Thisweek’s episode is with Miroslav Valeš, who has a Ph.D. in Spanish Philology from Palacký University, Olomouc, Czech Republic and is currently Head of the Department of Romance Languages at the Technical University of Liberec, Czech Republic. In this interview, Miroslav discusses his long and varied fieldwork career, including his experiences working with the Lakhota (USA), Shuar (Ecuador) and A Fala (Spain) communities.
There is some sensitive material discussed in this interview, including traditional practices that some people may find disturbing.
Thank you to everyone who listened, followed and subscribed to Field Notes during our inaugural season (special shoutout to listeners who sent in questions for our Q&A episodes 9 & 10!). Season 2 will be announced on the Field Notes website (here) and on social media (Instagram and Twitter), @lingfieldnotes
Listen here on Podbean, or on Apple Podcasts, Google Play Music, Google Podcasts, Stitcher, Spotify, or other podcast apps via RSS.
This week’s episode is with Alex Garcia (University of Barcelona). Alex works with the Northern Alta Community in the Philippines. In this episode, Alex discusses how he started working with speakers of Nothern Alta, and how he learned Northern Alta in order to conduct monolingual fieldwork.
Today’s episode is part two of our Q&A episode with Vera Ferreira (CIDLeS & ELDP) & Hugo Cardoso (University of Lisbon). In this episode, we discuss questions from listeners such as “How can fieldworkers deal with the often tragic and uncomfortable circumstances in the field?”, “How can we reduce our environmental impact in the field?” and “How to deal with difficult recording situations”. Just a reminder, the responses to these questions are based on our own experiences in the field and do not necessarily reflect best practice (i.e., your mileage may vary).
Today’s episode is with Vera Ferreira (CIDLeS & ELDP) & Hugo Cardoso (University of Lisbon). In this episode, I sat down with Hugo and Vera to discuss questions sent in from listeners, such as “How can collected data be shared in a meaningful way with communities”, “What do researchers prioritise during their documentation projects?” We also tried to name the best thing we’ve each eaten in the field (it wasn’t easy).
This week’s episode is with Lauren Gawne who does fieldwork in Nepal working with speakers of Yolmo and Syuba. Lauren has experience as both a successful grant applicant and as a grant committee assessor. In this episode, she shares her advice for navigating applying for funding in an overly-competitive and under-resourced environment. One of the essential points Lauren makes is that struggling to find funding doesn’t necessarily reflect on the quality of your work or your project, or your commitment to the community you’re working with. In this episode, Lauren shares how she has funded her work and her advice to researchers looking to apply for fieldwork funding. Also, read the instructions.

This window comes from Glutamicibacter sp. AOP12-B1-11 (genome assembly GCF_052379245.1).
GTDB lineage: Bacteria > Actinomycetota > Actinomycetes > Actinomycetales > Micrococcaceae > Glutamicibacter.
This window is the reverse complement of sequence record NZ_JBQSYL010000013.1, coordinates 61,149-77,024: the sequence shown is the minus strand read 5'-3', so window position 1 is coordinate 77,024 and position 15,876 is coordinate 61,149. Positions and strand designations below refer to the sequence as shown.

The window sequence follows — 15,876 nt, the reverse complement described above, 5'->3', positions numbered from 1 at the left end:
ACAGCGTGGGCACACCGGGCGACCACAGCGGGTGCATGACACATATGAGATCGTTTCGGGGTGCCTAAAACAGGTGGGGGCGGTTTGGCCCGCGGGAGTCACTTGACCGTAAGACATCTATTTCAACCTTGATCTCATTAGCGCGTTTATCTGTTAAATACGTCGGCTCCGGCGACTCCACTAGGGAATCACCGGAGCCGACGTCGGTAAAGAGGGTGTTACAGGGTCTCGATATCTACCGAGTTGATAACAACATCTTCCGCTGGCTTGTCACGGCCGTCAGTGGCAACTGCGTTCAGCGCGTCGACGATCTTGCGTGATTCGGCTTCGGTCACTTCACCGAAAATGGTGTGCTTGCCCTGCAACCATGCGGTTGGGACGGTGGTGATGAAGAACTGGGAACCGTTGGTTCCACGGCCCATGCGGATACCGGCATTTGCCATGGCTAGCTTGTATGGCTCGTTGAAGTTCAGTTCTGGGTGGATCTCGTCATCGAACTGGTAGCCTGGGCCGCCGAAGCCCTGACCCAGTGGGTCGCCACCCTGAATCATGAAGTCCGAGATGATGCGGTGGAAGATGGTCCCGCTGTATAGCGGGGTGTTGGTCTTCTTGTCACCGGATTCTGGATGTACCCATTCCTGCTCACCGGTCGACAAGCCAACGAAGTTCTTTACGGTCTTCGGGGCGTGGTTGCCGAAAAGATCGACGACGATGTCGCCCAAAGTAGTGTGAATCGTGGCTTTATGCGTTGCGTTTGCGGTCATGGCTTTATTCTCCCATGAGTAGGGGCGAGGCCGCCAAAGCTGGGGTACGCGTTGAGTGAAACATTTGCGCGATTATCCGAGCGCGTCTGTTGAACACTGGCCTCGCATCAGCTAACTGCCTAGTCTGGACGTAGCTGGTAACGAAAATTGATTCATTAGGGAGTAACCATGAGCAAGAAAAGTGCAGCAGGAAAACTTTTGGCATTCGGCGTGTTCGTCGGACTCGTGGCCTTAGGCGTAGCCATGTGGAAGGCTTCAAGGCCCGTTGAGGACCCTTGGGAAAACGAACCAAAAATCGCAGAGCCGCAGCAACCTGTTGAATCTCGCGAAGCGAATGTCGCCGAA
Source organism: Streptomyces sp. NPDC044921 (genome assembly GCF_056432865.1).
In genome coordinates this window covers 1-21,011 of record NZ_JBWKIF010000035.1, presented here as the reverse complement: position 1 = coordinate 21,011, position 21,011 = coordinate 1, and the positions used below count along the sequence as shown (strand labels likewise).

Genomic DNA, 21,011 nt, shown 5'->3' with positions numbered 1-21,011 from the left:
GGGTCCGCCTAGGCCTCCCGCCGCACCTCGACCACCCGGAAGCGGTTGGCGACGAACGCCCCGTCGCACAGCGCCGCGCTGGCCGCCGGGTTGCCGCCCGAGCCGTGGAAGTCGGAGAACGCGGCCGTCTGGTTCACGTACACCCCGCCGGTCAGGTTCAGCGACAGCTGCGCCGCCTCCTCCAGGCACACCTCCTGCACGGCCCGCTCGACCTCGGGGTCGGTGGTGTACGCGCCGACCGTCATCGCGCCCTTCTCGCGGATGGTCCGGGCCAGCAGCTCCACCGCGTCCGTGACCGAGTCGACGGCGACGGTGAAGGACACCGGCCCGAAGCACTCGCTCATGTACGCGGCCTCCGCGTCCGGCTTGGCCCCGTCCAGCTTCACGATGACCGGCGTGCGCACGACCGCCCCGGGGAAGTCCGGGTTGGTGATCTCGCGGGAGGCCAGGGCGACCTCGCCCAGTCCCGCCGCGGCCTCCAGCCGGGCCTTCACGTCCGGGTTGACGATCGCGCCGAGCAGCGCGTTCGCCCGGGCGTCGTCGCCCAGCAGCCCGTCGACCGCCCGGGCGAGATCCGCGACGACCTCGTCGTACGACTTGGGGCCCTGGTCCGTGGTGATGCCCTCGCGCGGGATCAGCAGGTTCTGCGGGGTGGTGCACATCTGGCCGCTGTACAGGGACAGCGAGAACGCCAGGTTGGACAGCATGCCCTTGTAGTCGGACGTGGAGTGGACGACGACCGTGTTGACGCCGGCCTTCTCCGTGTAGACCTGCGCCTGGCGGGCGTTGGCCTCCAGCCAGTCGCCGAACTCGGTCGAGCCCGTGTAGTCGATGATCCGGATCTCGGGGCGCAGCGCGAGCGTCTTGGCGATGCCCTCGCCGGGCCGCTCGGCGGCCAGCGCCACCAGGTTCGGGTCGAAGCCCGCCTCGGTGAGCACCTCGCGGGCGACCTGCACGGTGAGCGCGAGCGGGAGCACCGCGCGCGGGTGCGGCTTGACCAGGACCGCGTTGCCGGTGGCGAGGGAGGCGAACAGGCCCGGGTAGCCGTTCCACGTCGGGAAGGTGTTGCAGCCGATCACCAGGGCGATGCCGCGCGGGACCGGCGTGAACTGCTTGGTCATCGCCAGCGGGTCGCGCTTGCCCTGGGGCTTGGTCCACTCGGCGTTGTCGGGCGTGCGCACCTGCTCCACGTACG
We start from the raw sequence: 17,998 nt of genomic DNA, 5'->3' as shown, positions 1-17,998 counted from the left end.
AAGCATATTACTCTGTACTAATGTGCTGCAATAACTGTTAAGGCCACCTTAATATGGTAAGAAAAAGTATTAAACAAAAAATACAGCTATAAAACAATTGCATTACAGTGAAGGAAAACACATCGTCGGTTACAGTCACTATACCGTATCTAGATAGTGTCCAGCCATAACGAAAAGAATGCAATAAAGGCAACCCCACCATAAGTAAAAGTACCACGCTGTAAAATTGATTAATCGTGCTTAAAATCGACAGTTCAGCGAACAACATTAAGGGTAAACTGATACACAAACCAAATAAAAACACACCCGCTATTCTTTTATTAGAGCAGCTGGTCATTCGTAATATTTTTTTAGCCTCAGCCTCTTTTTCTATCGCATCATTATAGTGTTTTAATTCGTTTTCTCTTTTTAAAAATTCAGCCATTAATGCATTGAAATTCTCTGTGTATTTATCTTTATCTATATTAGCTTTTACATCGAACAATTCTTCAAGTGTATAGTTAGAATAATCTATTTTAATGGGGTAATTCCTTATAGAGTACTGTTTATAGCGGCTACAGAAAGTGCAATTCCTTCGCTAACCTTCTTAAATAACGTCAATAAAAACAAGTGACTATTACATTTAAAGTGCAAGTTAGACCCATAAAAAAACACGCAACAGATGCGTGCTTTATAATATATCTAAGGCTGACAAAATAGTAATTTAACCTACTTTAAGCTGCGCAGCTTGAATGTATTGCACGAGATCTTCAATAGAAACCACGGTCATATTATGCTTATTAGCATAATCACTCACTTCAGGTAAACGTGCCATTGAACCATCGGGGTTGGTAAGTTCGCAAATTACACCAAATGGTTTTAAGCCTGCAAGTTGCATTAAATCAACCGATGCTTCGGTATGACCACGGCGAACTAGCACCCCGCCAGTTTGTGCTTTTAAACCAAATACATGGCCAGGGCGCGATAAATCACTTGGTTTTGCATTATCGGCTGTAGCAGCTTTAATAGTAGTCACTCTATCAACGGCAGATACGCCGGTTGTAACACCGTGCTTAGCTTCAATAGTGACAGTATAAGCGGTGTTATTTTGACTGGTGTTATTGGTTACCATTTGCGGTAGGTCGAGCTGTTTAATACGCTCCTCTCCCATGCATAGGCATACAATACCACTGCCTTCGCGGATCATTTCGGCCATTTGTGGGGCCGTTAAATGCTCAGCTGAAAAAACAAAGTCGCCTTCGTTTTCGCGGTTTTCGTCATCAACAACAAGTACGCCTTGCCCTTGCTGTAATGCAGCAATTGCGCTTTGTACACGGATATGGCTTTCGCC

This episode is with Andrew Harvey, who is a documentary linguist working with speakers of two previously un-documented languages, Ihanzu and Gorwaa (Tanzania). Andrew discusses his research, the seredipitous beginning to his work with the Gorwaa community, and how community collaboration has impacted the documentation and description of Ihanzu and Gorwaa.
This week’s episode is with insider researcher Madoka Hammine, who is a PhD student at University of Lapland in Finland. Madoka works on her heritage language, Yaeyama (Ryukyuan), as both a linguist and a language activist. Her PhD project is entitled: “embracing multilingualism in education”, based on her fieldwork in both in Finland and Miyara village (Ishigaki, Japan).
This episode is with insider researcher Khairunnisa, who is a PhD student at University of Hawai’i researching variation and politeness strategies in her own language, Sasak (Lombok, eastern Indonesia). Khairunnisa is a recipient of the prestigious Fulbright Fellowshipm and has a Master’s degree in Applied Linguistics from IKIP Mataram. In this episode, Khairunnisa discusses how working as an insider researcher influences her research methods, and how she manages the challenges of adhering to expected societal norms in her own community.